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Cooperation with Finland conducive to deeper China-EU ties

ZHANG JIAN | 2019-01-24
(Chinese Social Sciences Today)

Chinese President Xi Jinping held a talk with Finnish President Sauli Niinistö on Jan. 14 in Beijing. The heads of the two countries agreed to jointly write a new chapter of China-Finland relations. They also attended the opening ceremony of the 2019 China-Finland Year of Winter Sports. At the invitation of Xi, Niinistö paid a national visit to China on Jan. 13–16, his second visit to China as Finnish president since 2013.


During President Xi’s national visit to Finland in April 2017, the two countries declared the establishment of a new type of cooperative partnership. The frequent state-to-state visits demonstrate a friendship with a long tradition. The continuous deepening of the ties will also strengthen mutual political trust and foster a more practical and effective cooperation.


China and Finland respect each other and get along with each other in an equal way. Their relation is a model for that between countries who adopt different national systems. Though the two differ with each other in the area of ideology, it does not hinder the normal, practical cooperation between them. They have frank communication and mutual understanding. China-Finland relations also set an example for the relations between developed and developing ones. Now in different phases of development, they complement each other in economic growth.

Finland sees the opportunities that can be brought by cooperating with China, which is in sharp contrast with those countries with a Cold-War mentality and those who look at China through colored spectacles and regard China as a threat. It can be said that with mutual respect and equality, the relationship between China and Finland is the representative of a new type of international relations.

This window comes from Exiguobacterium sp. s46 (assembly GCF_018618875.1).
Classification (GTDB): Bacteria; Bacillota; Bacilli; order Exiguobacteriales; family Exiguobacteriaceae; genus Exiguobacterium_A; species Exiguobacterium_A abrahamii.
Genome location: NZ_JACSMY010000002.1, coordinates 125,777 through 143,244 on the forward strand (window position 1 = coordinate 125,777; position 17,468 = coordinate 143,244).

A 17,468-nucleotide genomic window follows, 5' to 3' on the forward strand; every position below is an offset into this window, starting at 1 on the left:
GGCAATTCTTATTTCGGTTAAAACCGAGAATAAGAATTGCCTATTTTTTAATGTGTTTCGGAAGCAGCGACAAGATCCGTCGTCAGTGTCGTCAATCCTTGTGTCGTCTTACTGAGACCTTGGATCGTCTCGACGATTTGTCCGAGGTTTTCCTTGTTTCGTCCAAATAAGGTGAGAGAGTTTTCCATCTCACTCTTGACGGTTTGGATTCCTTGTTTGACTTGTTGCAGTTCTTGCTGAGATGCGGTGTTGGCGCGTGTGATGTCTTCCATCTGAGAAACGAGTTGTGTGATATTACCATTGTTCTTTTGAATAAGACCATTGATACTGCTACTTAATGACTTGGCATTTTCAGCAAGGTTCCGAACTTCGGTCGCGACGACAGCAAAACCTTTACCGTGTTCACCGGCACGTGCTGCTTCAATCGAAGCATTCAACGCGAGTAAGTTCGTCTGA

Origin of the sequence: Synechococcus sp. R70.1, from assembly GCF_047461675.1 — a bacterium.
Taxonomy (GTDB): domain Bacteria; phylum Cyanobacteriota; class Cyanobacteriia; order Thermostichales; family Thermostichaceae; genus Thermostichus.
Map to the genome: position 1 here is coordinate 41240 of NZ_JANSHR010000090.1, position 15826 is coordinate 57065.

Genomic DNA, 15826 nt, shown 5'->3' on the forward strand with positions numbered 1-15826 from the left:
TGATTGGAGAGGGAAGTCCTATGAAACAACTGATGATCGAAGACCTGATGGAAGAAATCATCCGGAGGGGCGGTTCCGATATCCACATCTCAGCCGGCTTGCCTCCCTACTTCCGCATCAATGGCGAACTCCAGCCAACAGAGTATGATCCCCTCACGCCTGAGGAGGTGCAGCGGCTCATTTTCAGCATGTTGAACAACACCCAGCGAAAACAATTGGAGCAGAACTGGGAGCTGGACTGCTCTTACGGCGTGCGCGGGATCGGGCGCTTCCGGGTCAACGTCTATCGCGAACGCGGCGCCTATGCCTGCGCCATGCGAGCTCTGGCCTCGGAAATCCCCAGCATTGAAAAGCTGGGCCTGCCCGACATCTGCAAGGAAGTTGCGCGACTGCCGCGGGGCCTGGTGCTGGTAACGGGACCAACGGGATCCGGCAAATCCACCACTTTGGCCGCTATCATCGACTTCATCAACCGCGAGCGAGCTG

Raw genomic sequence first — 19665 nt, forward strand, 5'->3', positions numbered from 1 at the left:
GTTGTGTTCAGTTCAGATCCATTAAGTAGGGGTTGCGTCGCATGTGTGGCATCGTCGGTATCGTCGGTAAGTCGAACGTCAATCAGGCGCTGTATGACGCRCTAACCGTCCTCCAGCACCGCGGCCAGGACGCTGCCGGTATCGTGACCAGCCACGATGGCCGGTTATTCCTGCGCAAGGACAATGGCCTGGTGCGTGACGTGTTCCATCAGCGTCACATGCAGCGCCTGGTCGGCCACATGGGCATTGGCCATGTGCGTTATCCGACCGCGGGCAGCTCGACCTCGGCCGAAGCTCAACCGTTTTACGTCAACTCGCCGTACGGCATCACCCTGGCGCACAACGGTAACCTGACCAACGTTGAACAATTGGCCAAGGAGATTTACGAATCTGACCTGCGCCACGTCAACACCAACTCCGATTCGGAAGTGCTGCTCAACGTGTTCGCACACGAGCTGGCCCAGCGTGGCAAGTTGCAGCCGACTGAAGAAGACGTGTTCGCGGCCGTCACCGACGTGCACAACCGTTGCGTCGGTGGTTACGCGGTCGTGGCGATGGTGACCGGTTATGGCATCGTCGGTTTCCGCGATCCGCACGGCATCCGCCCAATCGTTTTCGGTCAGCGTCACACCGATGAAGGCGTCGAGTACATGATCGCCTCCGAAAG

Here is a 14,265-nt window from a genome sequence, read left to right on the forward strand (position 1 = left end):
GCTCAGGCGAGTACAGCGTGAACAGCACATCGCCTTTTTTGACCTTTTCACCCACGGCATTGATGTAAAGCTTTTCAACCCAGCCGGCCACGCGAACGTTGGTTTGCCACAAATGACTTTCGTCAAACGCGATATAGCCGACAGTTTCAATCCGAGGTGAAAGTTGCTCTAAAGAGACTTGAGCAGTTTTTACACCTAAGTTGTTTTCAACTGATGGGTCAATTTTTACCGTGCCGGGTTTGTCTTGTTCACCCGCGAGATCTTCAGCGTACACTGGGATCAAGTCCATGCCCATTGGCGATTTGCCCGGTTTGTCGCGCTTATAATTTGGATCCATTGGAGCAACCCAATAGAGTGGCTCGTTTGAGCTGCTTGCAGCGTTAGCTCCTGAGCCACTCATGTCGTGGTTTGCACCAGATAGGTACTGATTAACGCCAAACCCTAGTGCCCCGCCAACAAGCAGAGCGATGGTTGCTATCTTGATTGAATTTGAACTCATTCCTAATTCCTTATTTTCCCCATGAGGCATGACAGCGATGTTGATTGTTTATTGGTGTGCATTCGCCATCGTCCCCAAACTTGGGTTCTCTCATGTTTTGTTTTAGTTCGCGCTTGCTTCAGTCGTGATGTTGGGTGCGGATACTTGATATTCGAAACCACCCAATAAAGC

China-Europe relations and the international situation are currently undergoing some changes. From the perspective of China-Europe relations, the EU has become less active in its China policy. Its establishment of an investment review mechanism in imitation of the US highlights its protectionism. In addition, it wrongly accuses China of employing a “divide and rule” strategy toward the EU, and it is suspicious that China is trying to export the Chinese model.

Internationally, unilateralism and hegemonism are still surging, which means an increasingly uncertain world situation. This trend is detrimental to both Finland and China, as well as the stability of the international situation in the foreseeable future. As an open economy, Finland needs a stable and inclusive international environment. In a context of growing world uncertainty and rising protectionism, China stands for openness and supports the coordinated development among all countries, which is precious to Finland. On this basis, China and Finland have more of a common language and common interests.


From the perspective of bilateral ties, cooperation in economy and trade, technology and the humanities has been increasingly deepening. There is still great potential for the two countries to tap the sectors of winter sports, clean energy, information, artificial intelligence, forestry and food.


Having long maintained favorable and constructive relationships with major world powers such the US, the EU, Russia and China, Finland is watching the competition between great powers and the changes in the world landscape. With multiple identities as a North European country, EU member state, Eurozone country and Arctic Council member state, Finland can play a unique role in fostering the building of a new type of international relations and a community of shared future for mankind together with China.

 

This article was edited and translated from the Overseas Edition of People’s Daily. Zhang Jian is director of the Institute of European Studies at the China Institute of Contemporary International Relations.

(edited by BAI LE)